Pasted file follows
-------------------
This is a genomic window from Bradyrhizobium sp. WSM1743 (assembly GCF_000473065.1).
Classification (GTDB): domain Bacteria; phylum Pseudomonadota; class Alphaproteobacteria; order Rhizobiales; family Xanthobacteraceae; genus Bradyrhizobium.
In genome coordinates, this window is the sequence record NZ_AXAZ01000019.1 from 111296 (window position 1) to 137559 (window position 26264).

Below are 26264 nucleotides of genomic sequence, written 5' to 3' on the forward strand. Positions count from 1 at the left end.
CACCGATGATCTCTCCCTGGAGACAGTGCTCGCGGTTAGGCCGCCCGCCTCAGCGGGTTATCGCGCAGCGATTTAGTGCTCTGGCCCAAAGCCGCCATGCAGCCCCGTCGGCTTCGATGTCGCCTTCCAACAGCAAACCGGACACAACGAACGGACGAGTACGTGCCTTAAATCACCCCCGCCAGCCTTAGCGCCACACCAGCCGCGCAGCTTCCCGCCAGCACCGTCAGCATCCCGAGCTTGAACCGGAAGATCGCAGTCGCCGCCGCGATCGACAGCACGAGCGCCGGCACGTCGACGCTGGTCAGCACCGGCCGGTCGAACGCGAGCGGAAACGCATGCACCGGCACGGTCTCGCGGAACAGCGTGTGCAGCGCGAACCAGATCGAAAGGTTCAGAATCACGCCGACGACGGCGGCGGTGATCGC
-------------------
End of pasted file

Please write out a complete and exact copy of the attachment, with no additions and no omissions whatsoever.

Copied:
This is a genomic window from Bradyrhizobium sp. WSM1743 (assembly GCF_000473065.1).
Classification (GTDB): domain Bacteria; phylum Pseudomonadota; class Alphaproteobacteria; order Rhizobiales; family Xanthobacteraceae; genus Bradyrhizobium.
In genome coordinates, this window is the sequence record NZ_AXAZ01000019.1 from 111296 (window position 1) to 137559 (window position 26264).

Below are 26264 nucleotides of genomic sequence, written 5' to 3' on the forward strand. Positions count from 1 at the left end.
CACCGATGATCTCTCCCTGGAGACAGTGCTCGCGGTTAGGCCGCCCGCCTCAGCGGGTTATCGCGCAGCGATTTAGTGCTCTGGCCCAAAGCCGCCATGCAGCCCCGTCGGCTTCGATGTCGCCTTCCAACAGCAAACCGGACACAACGAACGGACGAGTACGTGCCTTAAATCACCCCCGCCAGCCTTAGCGCCACACCAGCCGCGCAGCTTCCCGCCAGCACCGTCAGCATCCCGAGCTTGAACCGGAAGATCGCAGTCGCCGCCGCGATCGACAGCACGAGCGCCGGCACGTCGACGCTGGTCAGCACCGGCCGGTCGAACGCGAGCGGAAACGCATGCACCGGCACGGTCTCGCGGAACAGCGTGTGCAGCGCGAACCAGATCGAAAGGTTCAGAATCACGCCGACGACGGCGGCGGTGATCGC